Rabbie Burns wrote this poem, Address to a Mouse, when the little mouse's nest was turned up with the plough in the year 1785. Much of his work describes things in nature and the great outdoors. The line is this poem which is quoted so often and of course is SO true is "The best laid schemes o' mice an' men
Gang aft agley. Of course he wrote many other pieces such as "Address to a Haggis" and of course the one that many of us who have ever had toothache can identify with, "Address To The Toothache". But he also wrote many love poems and songs such as "Mary Morrison", and the beautiful, "My Love is Like a Red Red Rose". Perhaps, however, he is most famous the world over for "Auld Lang Syne" which is sung at New Year around the globe. If you want to know what it means look at my attempt at a translation. Rabbie also paraphrased some of the Psalms including Psalm 1.
But this poem, Address To A Mouse, was one of many Burns' Poems I had to learn when I was at school. One of my teachers was a great lover of Rabbie's work (as was my Mother and Grandmother) - so learning the poems was a natural part of my childhood.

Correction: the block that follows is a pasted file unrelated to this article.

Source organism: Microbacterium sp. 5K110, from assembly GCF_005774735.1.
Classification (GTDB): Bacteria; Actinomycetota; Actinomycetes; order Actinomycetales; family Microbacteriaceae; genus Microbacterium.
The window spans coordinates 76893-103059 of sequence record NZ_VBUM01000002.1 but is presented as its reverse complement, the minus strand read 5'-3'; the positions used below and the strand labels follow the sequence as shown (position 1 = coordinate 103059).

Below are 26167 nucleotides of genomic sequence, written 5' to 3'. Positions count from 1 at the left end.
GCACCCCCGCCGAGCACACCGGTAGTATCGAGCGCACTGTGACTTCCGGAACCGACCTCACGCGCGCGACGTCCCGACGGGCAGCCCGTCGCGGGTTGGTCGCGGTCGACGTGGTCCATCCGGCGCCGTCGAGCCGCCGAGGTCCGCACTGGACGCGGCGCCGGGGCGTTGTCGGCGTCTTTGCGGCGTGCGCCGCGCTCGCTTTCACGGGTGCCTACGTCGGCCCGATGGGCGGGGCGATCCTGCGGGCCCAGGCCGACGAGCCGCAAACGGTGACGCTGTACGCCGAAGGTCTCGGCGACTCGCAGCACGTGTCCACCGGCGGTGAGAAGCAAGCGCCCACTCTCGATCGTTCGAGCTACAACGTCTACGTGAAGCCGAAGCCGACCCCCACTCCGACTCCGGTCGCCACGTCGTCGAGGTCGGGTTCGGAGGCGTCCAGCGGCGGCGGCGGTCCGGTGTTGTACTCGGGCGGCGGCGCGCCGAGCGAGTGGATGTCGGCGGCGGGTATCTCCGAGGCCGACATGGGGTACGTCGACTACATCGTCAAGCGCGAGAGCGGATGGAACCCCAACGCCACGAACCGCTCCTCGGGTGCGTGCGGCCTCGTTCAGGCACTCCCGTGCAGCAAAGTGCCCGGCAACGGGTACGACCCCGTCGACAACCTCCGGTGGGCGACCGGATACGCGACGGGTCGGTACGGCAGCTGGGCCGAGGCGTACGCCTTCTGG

By the way, if YOU know a Scottish Poem that you would like to be included on this site, or indeed if you have written one, why not submit your contribution HERE, so people from around the world can enjoy it.
To a Mouse
Address To A Mouse, by Rabbie Burns
Wee, sleeket, cowrin, tim'rous beastie,
Oh, what a panic's in thy breastie!
Thou need na start awa sae hasty
Wi' bickerin brattle!
wad be laith to rin an' chase thee
Wi' murd'ring pattle!
I'm truly sorry man's dominion
Has broken Nature's social union,
An' justifies that ill opinion
Which makes thee startle
At me, thy poor earth-born companion,
I doubt na, whyles, but thou may thieve:
What then? poor beastie, thou maun live!
A daimen icker in a thrave
'S a sma' request;
I'll get a blessin wi' the lave,
An' never miss 't!
Thy wee bit housie, too, in ruin!
Its silly wa's the win's are strewin!
An' naething, now, to big a new ane,
O' foggage green!
An' bleak December's winds ensuin
Baith snell an' keen!
Thou saw the fields laid bare an' wast,
An' weary winter comin fast,
An' cozie here beneath the blast
Thou thought to dwell,
Till crash! the cruel coulter past
Out thro' thy cell.
That wee bit heap o' leaves an' stibble
Has cost thee monie a weary nibble!
Now thou's turn'd out for a' thy trouble,
But house or hald,
To thole the winter's sleety dribble
An' cranreuch cauld!
But, Mousie, thou art no thy lane
In proving foresight may be vain:
The best laid schemes o' mice an' men
Gang aft agley,
An' lea'e us nought but grief an' pain
For promis'd joy.
Still thou art blest, compar'd wi' me!
The present only toucheth thee:
But, och! I backward cast my e'e
On prospects drear!
An' forward, tho' I canna see,
I guess an' fear!
Now if the words of this poem have confused you, do have a look at this delightful translation.
If you like this poem, 'To a Mouse', please see also the following:-